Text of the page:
How To Be An Amazing Second Shooter
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I have been a photographer in the Delmarva area for about four years now and I have loved every minute of it! I have captured over 150 weddings, events and families and I can easily say I have learned a lot along the way. However being mainly a second shooter, but also being the main photographer I have learned that a second photographer can make or break wedding coverage.
Why Do You Need A Second Photographer
Most people define a second photographer as just that, a SECOND photographer in the sense of a main shooter and then an extra shooter, someone who JUST does extra things here or there. Many second photographers capture the groom and not a lot of emphasis is put there and then they typically get detail coverage and then take extra shots here or there throughout the night.
You can be THAT second. You show up, get coverage, turn over your card and get paid. Congratulations, you are the union worker of the wedding industry. Low five for making a decent amount of money for minimal effort and in no way crafting a skill and ignoring any chance of professionally or personally developing yourself in any way. If your happy with this there is really no need to continue reading. However if you want to be the second shooter in your area that EVERYONE wants and kicks ass at weddings and dominates the day, please read on.
How To Be Better
Before we really go anywhere with this you have to look at what you do in two different categories, your photography skill and your service skill. When second shooting you are doing both and it is totally okay to work on one skill at a time and since photography is not learned over night I do think service and the service mindset can be. But the start of being “better” is to try. It’s not hard to try, it’s not hard to apply yourself and it’s not hard to go out of your way to be a better human. So let’s figure out how you can be better in both instances.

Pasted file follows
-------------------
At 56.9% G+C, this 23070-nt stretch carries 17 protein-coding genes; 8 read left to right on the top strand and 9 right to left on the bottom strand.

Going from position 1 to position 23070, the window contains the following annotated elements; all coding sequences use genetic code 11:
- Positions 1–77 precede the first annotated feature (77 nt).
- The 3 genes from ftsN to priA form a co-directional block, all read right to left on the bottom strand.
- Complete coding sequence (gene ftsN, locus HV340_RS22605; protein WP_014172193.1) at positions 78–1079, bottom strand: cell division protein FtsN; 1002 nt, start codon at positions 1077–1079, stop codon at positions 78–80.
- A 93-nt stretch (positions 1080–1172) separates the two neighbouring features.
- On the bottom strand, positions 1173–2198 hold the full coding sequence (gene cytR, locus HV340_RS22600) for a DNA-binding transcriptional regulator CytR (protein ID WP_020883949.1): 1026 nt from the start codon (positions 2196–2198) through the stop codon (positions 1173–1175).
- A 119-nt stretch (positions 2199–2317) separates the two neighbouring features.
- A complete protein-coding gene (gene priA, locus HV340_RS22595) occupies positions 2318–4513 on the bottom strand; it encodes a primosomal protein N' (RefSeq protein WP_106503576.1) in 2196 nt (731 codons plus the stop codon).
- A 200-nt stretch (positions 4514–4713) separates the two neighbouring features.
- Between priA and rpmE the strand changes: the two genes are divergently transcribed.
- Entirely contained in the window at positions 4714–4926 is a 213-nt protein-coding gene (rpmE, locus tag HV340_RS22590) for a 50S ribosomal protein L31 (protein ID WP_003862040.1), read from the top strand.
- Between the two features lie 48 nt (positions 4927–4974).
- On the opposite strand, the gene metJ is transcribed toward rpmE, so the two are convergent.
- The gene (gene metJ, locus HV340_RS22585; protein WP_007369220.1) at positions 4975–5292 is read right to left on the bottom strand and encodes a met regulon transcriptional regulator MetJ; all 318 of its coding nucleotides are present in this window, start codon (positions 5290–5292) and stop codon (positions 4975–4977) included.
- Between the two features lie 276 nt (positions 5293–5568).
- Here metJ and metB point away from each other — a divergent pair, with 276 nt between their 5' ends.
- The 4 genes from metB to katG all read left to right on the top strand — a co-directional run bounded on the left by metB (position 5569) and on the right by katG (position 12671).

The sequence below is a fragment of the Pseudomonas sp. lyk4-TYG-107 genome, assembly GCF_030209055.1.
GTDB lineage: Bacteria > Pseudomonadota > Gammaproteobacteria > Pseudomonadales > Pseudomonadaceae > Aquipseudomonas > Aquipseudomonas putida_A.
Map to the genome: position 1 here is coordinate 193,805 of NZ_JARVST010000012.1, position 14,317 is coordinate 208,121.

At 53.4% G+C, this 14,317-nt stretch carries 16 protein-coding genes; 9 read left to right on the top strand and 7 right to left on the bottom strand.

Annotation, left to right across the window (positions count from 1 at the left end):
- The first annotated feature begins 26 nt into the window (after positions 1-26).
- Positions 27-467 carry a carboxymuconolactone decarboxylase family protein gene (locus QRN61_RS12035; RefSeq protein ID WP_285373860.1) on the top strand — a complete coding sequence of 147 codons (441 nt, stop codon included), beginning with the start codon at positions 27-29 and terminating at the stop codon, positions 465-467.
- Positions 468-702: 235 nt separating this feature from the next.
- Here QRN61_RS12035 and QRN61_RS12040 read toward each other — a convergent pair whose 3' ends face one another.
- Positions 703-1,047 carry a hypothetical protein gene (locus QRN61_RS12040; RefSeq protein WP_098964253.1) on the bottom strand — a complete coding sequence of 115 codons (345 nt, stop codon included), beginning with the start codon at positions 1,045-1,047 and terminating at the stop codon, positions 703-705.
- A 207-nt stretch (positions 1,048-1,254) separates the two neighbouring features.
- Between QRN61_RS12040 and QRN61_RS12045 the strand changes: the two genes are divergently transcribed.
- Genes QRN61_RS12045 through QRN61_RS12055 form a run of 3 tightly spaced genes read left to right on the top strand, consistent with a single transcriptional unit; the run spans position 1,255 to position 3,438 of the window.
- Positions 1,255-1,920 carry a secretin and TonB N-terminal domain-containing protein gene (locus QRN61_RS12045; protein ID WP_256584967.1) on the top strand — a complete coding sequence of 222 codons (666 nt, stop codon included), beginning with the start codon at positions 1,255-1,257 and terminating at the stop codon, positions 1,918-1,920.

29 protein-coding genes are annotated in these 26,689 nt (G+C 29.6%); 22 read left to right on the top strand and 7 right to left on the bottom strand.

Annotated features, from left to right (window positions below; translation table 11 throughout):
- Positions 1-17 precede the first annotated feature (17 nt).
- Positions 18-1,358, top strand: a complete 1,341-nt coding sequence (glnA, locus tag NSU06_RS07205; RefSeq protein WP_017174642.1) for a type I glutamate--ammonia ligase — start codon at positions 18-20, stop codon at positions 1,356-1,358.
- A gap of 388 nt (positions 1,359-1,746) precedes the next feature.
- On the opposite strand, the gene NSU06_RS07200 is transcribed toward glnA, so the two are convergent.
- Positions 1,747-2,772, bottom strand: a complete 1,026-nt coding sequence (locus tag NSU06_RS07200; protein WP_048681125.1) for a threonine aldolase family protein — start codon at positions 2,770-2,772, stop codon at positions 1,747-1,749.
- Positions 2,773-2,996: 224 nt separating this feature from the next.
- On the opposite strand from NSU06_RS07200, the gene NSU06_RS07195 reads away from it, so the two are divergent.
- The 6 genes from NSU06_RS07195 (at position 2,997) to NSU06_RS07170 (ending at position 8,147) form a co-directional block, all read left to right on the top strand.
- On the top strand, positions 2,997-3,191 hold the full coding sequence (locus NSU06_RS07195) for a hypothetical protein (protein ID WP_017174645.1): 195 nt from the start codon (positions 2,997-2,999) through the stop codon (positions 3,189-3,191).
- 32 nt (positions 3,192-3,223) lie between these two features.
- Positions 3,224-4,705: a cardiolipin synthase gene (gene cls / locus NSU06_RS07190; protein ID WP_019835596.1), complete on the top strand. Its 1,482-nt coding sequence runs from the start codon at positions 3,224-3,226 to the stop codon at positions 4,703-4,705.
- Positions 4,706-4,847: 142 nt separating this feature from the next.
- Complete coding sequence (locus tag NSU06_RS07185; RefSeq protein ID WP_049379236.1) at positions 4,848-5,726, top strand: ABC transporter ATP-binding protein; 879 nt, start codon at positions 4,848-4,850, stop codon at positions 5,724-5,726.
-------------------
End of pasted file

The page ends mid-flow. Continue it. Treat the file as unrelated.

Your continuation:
Be A Better Photographer
Yes, you may know how to balance your meter, compose a photo and use aperture correctly, but what else can you do? (If you do not know how to do those things, you need to learn them asap) I think the best way to be a “great” photographer is to SHOOT WITH INTENTION. This may seem like overkill but think of this with ever photograph you take. Are you in the grooms suite? Cover it the same way you would a bridal suite. Get all the details, the drinks, the game they are watching, them getting ready, the jokes, the mishaps everything. But take it one step further, are you taking this shot just to take it or are you creatively and consciously capturing a memory? Say you are capturing details, yes you should get every and anything that consists of that day, but how are you capturing them? Exactly. Shoot with intention. What if the brides grandmother is in the hospital and cannot attend the event? Little do you know lilies are her favorite flower and the bride intentionally decorated the whole reception with this in mind. Shooting with intention is what creates an amazing mindset for a photographer.